Former Champion for Christ , MorningStar, Victory Campus Min
Date: November 16, 2004 06:03PM
THE TRUTH ABOUT GREG BALL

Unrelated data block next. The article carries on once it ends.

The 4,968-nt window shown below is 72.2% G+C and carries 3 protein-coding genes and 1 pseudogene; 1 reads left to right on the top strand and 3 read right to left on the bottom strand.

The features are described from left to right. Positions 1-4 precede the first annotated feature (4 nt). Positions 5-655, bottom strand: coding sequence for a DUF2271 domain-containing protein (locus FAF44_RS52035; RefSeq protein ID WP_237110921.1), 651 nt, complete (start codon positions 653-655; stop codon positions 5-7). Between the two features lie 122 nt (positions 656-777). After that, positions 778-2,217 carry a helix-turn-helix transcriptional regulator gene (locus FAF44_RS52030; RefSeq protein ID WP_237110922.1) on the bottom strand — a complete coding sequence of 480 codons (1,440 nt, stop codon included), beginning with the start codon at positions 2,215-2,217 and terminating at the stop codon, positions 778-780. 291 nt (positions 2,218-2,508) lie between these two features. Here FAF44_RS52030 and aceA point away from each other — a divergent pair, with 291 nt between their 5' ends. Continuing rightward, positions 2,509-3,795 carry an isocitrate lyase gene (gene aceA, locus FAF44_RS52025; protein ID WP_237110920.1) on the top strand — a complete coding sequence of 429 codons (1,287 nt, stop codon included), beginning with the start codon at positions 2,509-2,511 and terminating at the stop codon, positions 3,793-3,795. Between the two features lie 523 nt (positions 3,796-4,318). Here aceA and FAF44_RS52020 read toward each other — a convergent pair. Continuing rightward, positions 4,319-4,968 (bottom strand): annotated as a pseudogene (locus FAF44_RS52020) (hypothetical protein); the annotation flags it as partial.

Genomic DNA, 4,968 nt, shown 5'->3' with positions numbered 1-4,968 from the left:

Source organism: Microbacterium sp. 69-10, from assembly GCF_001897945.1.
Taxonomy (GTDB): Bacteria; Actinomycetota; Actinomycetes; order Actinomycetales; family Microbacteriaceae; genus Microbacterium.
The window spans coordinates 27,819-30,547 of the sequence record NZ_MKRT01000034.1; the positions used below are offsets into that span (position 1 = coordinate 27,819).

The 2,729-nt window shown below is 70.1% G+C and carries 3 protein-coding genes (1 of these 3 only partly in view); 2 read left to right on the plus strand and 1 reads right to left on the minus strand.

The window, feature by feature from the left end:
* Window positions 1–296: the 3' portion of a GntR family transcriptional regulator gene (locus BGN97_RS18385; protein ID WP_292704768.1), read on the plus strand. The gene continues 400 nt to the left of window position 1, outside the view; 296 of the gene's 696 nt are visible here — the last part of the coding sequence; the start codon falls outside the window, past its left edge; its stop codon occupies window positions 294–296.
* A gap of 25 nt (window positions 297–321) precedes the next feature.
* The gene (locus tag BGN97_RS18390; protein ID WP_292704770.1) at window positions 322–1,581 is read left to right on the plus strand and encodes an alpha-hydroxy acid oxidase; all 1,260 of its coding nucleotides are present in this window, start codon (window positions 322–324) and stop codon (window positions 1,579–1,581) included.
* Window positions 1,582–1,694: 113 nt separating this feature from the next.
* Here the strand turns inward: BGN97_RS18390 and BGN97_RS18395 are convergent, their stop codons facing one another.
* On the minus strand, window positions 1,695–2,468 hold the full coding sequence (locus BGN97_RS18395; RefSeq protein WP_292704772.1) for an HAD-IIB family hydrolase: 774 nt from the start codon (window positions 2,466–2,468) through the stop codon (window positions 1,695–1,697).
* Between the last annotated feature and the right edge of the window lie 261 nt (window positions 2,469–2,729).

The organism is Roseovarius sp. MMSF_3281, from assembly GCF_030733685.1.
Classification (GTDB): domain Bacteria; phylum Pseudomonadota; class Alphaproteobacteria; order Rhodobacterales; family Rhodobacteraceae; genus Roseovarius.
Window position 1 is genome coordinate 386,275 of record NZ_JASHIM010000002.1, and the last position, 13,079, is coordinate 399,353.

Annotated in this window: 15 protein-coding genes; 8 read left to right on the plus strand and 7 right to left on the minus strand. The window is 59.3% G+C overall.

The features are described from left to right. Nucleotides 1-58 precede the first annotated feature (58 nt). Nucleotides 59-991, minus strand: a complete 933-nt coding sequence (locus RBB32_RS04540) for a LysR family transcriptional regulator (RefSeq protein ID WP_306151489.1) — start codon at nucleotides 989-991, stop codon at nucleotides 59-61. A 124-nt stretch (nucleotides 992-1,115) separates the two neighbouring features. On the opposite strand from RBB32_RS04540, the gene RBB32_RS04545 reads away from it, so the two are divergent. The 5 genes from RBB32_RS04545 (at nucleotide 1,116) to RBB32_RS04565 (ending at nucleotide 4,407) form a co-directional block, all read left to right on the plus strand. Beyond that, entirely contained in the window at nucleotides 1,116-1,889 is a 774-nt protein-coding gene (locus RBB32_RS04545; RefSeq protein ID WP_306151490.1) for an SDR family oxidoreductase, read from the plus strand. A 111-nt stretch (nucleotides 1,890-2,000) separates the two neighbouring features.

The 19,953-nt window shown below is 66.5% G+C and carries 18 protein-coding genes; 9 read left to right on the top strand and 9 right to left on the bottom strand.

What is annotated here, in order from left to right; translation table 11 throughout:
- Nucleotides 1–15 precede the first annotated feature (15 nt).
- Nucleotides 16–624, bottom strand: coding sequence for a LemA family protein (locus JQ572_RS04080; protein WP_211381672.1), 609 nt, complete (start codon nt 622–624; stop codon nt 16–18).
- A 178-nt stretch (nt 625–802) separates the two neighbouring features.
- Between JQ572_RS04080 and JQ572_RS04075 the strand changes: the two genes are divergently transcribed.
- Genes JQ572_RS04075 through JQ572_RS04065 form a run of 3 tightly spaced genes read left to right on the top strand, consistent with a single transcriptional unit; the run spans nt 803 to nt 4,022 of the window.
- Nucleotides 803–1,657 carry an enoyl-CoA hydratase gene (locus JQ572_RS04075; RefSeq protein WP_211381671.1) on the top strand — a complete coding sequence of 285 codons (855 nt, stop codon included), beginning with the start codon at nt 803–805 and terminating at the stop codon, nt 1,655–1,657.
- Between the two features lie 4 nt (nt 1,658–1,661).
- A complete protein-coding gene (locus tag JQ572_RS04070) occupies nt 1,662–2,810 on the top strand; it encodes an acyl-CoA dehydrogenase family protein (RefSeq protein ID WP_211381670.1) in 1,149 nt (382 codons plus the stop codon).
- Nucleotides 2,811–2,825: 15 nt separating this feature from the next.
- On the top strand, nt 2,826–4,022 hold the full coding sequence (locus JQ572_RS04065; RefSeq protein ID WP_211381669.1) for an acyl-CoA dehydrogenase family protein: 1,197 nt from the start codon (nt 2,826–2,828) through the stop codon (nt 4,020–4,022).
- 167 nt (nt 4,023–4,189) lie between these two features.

This is about Greg Ball, former board member, traveling evangelist, and elder for Maranatha Campus Ministries; board member and pastor for Morning Star International; co-founder and president of Champions for Christ. Maranatha Campus Ministries was repeatedly accused of being a cult. It was difficult to get to the bottom of the problem with Maranatha because cult-like activity occurred behind closed doors and over the phone. This was deliberate. Another reason is that the worst offenders have not repented. And the victims probably never let on about all they knew. So the full story never came out. Of all Maranatha leaders, Greg Ball was the worst of the worst. I have had extensive, upclose dealings with Greg; both in being subjected to and recovering from his oppressive, debilitating tactics. I watched the demons dancing in his eyes. I am one of the few people who knows who the real Greg Ball is, and one of the few people who ever came close to confronting and exposing him. Many times I have become so awed at Greg - how he has perfected these tactics to the point of flawless, how smooth and fast and keen he is, how he is without conscience, how he is completely given over to what he is doing - that I have lost sight of the ugliness of what he is doing, and the severity of the results. He has a public image of being ultra cool, super likable, hyper together, ultra relevant. He was Maranatha’s most respected board member, and one of its most widely traveled and most influential ministers. But his public image and his private life are about as drastically different as they could be. He is one of the most obscene, demon infested people I have ever met. Phoney. Condescending. Patronizing. Jerk. Selfishly ambitious. Hate filled. Cynical. Judgmental. Childish. Unruly. Belligerent. Intimidating. Rabid. Rebellious. Insecure. Aloof. Vicious. Scathing. Hypocritical. Wicked. Depraved. He and several other particularly sick Maranatha elders frequently displayed outright animalistic behavior.This is difficult for many people to believe. He is a dynamic speaker. People ooh and aah over his sermons. Countless athletes have testified that they were radically altered, for the better and without regret, as a result of an encounter with Greg (or his longtime friend, close associate, and equally charismatic evangelist, Rice Broocks, the other co-founder of Champions for Christ). He has been so successful because of his intense efforts to control people and to escape discovery. This is so important. It is why former Maranatha leaders have gotten away with so much for so long, and at such expense to so many other people. It is also why it is so exceptionally difficult for people to recognize, resist, and recover from the effects of dealing with these people, and why it is so exceptionally difficult to successfully challenge them. The Maranatha lingo for this was 'witchcraft'. Funk. Vodoo. The cult watchers call it mind control. But that term is not adequate, since it does not convey the hideousness of its effects. Greg was instrumental in the Austin eldership locking itself into deception, protecting themselves and one another from scrutiny and criticism; granting immunity to themselves and projecting ill will onto others. He went to extraordinary lengths to keep people at bay, accompanied by a highly sophisticated system of explanations, delays, and recriminations. Much attention was given in the pulpit to the issue of people questioning the eldership in any way. With such rhetoric as "outsiders looking in," "spectators rather than participants," "if you think the elders need to know something, God is probably already speaking it to us," "wolves attack the stragglers of the herd," "Absalom spirit," and the favorite, "critical spirit," Greg was sending a not so subtle message. There was always one more level of integrity you had to achieve before you were considered qualified to approach him. There was always one more procedural objection. You always had something to prove. You were always under suspicion. If some one tells him something he doesn’t want to hear, it’s quite a sight to watch him unravel. He flinches his face and darts his eyes. He glares. He turns his head and purses his lips. He crawls out of his skin. He has an outburst. He rants and raves. He snits. He spits venom. He reviles. His wickedness is matched only by his sincerity. He is automatically righteous in his own eyes, not discredited by anything. He does not view his actions as a reflection on himself. Nauseatingly diligent with other people’s need for deliverance, pathetically oblivious to his own. No matter how appalling his own behavior, "really" he’s supposed to reproach you. He causually dismissed concerns about himself, offering the most embarassingly stupid reasons for doing so. Greg was supposed to have gotten delivered from his love of violence left over from his karate days. Either he didn’t get delivered or it made a disturbing comeback. And this explains why he does things with such incredible force and intensity: The Bible stories he told during his sermons were stories of violence, told demonstrably. Of a fat king having a sword plunged through his belly, of Israelites who had deserted to the Philistines ripping their armor off when Jonathan turned the tide. One of the elders went with him to see The Untouchables. When Sean Connery as Elliot Ness said, "I’m sworn to get Al Capone," Greg was about to jump out of his chair. In his sermons, he also quoted from violent movies. Outlaw Jose Wales: "I’ve got lead in my bullets and I’ve got lead in my words." Rambo: "I’m coming after you." Rocky 4: "We’re fighters. There’ll always be some one to fight." At a men’s conference, talking about David’s mighty men, he said, "Men, do you have faces like lions faces." No, but he did. Addressing the church on the subject of dominion, he whopped the pulpit and said, "Men that means to dominate!" Here is a man whose primary ministry consists of telling modern day gladiators that real manhood isn’t demolishing their opponent on the other side of the field, when he himself obviously associates manhood with fierceness and aggressiveness. In addition to the above, Greg’s tactics include, and excuse the lingo: confessing deformities, extracting confessions, having people get on their knees, telling them that they are listening to the devil, talking about them in the pulpit; there’s something wrong with you because you think there’s something wrong with him; compelling sounding arguments, ostensible explanations, textbook answers, and classic comebacks; hypocritical accountability (others have to maintain maximum emotional control, he can let it all hang out, etc); assuring you that once you are delivered, you will realize that he wasn’t doing anything wrong; telling you that you have a root of this and a curse of that. With these and a seemingly endless array of other tactics, Greg can do an enormous amount of harm in a very short time. Harm that one will pay a high price to undo. It is difficult to exaggerate Greg’s condition, and easy to underestimate his behavior. He has engaged in longstanding, deliberate misrepresentation of himself and others. I am talking hard core evil. I am talking about calculated wickedness. He should be viewed and treated as a cultist extrordinare, the ultimate challenge. Such is his intent and ability to deceive and defraud.